Siri Software Maker Nuance Could Sell to Samsung — or Even Apple

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The Wall Street Journal reports that Nuance Communications (NASDAQ:NUAN), the company that created the speech recognition software behind Apple‘s (NASDAQ:AAPL) Siri, is exploring the possibility of a sale to one of a number of potential buyers, including Samsung (SSNLF.PK). The current status of the talks, or whether they’re expected to lead to a deal, hasn’t been disclosed. Nuance made $1.86 billion in revenue last year.

Nuance develops voice-powered technology that’s used in multiple manufacturers’ mobile phones, televisions, and GPS systems. As reported by Apple Insider, Nuance last year confirmed that its speech recognition tech powers Siri, which was unveiled with the release of the iPhone 4s. Neither Nuance nor Apple has provided specifics on the companies’ relationship, but we do know that Nuance isn’t involved in Siri’s artificial intelligence components. It provides both embedded and cloud technology (but mostly cloud) for Siri’s voice recognition functions.

The voice recognition technology is also used in phones, tablets, and televisions by Samsung, who has reportedly been in preliminary talks with Nuance. The tech underpins Samsung’s S-Voice digital assistant, its response to Apple’s Siri.

Nuance’s market cap was $5.5 billion before the Wall Street Journal reported news of the talks, but shares rose following the report. And Carl Icahn, Nuance’s biggest shareholder with a stake of 19 percent, could be hoping that Nuance’s value will continue to go up. Forbes speculates that the rivalry between Apple and Samsung could drive up the potential price for Nuance, and that the information that Nuance held preliminary talks with Samsung may even have been leaked in order to encourage Apple to offer its own bid for Nuance. Because the company’s technology is integral to Siri, Apple could very well be interested in acquiring Nuance.

In March, Forbes profiled the company, which it said it considered one of the most advanced speech recognition companies in the world. Applications of speech recognition tech typically fall into two categories. The technology can be used for control, like asking Siri to open an app or call a friend, or for transcription. Though the inaccuracies of the technology can be amusing, if occasionally frustrating, when you’re trying to tell Siri what to search for on Google (NASDAQ:GOOG), they’re less acceptable to people using the technology to transcribe speech into text.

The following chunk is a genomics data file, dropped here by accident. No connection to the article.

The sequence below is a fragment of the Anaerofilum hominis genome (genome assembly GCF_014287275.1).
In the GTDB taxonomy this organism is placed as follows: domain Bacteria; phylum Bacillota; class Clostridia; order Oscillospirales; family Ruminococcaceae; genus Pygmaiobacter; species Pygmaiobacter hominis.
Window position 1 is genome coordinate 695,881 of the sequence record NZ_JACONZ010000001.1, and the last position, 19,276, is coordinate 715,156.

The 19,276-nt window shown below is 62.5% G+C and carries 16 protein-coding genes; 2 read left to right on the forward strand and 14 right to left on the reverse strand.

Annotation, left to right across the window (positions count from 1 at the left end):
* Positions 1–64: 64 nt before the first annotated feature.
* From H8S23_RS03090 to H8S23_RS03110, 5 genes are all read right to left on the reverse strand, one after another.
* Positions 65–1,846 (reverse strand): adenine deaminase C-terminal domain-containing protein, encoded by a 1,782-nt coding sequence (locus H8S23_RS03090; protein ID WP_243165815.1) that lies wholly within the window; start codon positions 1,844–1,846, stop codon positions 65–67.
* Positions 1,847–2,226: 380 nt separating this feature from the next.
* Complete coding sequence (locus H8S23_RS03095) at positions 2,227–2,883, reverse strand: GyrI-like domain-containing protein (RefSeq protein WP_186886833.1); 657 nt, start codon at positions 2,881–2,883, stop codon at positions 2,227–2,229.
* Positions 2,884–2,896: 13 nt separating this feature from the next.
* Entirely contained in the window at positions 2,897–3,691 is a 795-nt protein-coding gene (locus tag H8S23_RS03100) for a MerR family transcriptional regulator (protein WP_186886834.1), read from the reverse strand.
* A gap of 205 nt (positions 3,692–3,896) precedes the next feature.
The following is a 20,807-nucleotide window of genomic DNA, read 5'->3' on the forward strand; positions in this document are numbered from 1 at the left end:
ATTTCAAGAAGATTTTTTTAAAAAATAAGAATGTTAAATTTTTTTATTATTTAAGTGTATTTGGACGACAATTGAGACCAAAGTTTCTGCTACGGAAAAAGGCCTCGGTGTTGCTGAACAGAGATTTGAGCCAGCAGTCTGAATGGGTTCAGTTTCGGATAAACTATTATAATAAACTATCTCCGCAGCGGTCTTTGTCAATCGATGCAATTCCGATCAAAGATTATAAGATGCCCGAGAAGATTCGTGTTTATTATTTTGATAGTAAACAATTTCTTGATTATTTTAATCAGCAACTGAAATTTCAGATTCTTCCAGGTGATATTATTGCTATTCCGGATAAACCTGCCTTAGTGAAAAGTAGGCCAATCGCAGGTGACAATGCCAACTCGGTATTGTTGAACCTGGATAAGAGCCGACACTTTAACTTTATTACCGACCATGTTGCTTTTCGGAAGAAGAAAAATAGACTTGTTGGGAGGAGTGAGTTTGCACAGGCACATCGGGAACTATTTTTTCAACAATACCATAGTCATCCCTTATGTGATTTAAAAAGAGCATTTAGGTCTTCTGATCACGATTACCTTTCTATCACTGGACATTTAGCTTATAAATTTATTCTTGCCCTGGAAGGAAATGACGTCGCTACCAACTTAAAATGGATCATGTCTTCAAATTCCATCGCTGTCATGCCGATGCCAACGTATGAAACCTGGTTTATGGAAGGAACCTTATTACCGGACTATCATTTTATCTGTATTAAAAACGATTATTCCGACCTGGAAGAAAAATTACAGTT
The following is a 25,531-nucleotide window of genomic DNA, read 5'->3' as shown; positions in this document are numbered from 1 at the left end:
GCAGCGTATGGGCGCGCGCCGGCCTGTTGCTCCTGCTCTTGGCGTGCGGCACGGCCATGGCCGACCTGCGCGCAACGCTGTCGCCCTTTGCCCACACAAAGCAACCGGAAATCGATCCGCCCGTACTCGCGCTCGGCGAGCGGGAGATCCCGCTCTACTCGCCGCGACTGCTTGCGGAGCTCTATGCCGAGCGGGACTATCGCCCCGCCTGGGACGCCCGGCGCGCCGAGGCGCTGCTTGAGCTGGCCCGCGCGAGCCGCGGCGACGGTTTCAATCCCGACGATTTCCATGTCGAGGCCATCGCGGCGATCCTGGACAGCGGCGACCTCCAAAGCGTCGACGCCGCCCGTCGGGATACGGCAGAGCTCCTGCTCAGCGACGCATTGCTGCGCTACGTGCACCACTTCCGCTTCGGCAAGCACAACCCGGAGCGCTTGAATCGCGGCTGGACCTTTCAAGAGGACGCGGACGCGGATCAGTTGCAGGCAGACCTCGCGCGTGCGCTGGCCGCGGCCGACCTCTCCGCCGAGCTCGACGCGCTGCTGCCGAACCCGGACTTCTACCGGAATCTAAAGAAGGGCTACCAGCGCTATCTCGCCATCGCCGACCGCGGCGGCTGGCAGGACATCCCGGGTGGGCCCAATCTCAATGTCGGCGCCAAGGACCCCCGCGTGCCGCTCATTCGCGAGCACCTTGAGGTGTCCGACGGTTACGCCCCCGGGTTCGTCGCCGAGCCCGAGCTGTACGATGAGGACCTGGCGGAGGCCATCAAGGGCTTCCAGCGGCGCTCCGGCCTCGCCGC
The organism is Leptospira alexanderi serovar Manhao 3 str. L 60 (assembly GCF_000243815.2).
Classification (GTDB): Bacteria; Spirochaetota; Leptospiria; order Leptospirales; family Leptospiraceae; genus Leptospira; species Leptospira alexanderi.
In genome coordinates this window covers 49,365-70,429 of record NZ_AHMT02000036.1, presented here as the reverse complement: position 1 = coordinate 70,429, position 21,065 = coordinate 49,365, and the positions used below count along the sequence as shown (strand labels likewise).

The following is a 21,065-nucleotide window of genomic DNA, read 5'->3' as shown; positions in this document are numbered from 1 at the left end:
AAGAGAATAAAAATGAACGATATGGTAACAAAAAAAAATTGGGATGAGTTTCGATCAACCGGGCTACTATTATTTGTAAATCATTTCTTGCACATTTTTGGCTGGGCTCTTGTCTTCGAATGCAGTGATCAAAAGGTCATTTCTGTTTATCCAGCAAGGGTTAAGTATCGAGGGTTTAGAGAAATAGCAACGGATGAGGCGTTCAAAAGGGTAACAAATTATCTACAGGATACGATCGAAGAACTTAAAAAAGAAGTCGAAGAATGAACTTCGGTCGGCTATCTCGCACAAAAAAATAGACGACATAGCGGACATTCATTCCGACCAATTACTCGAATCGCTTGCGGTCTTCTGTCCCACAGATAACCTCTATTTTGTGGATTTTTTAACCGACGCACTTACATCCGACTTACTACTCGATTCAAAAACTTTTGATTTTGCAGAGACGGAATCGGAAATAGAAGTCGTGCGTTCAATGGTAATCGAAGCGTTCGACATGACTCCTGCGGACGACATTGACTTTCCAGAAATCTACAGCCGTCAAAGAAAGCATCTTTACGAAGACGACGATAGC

One of Nuance’s most well-known products is its Dragon dictation and voice recognition software, which it’s worked on making faster and more accurate. Nuance’s software, and tools like it, look at how often specific words are likely to follow each other, and use statistical algorithms to figure out what words the user is saying, rather than relying on catalogs and rules of language and syntax. The software can learn to recognize a user’s speech patterns, pointing to the larger role that machine learning will take in improvements to the current technology.

Voice-controlled technologies are expected to become ubiquitous in homes, cars, and offices, but the speech recognition software that powers them will eventually move beyond the simple ability to recognize speech to the ability to understand language. Right now, companies like Nuance, Google, and Apple are all working on that capability, which will rely not only on speech recognition technology, but on the software’s ability to constantly learn from the situations it responds to. The concept calls to mind the “Samantha” intelligent operating system in the Spike Jonze movie Her, but could be less far-fetched than you might think. It may even be necessary in order for ideas like the voice-controlled smart home to really become a reality.

Siri was revolutionary when the feature was introduced, and set both direct competitors and companies like Google to work developing similar systems. In the same way that the introduction of the touchscreen eliminated the need to communicate with a device via an unnatural technology like a mouse or a keyboard, the speech recognition technology that Siri brought to consumers’ pockets enabled a new mode of natural interaction with devices like the iPhone. The concept that you could talk to your phone and have it understand what you said — at least most of the time — was completely new.

That kind of innovation is able to drive technology forward across an entire industry. It also gives the company that introduces it first the unprecedented opportunity to offer the “next big thing,” when that next big thing is something that can revolutionize the way that people interact with their devices. If Samsung and Apple both think that Nuance can deliver another leap in speech recognition technology, a bidding war could ensue. The company that’s first to introduce a faster, smarter Siri or S-Voice could use that as a major advantage.

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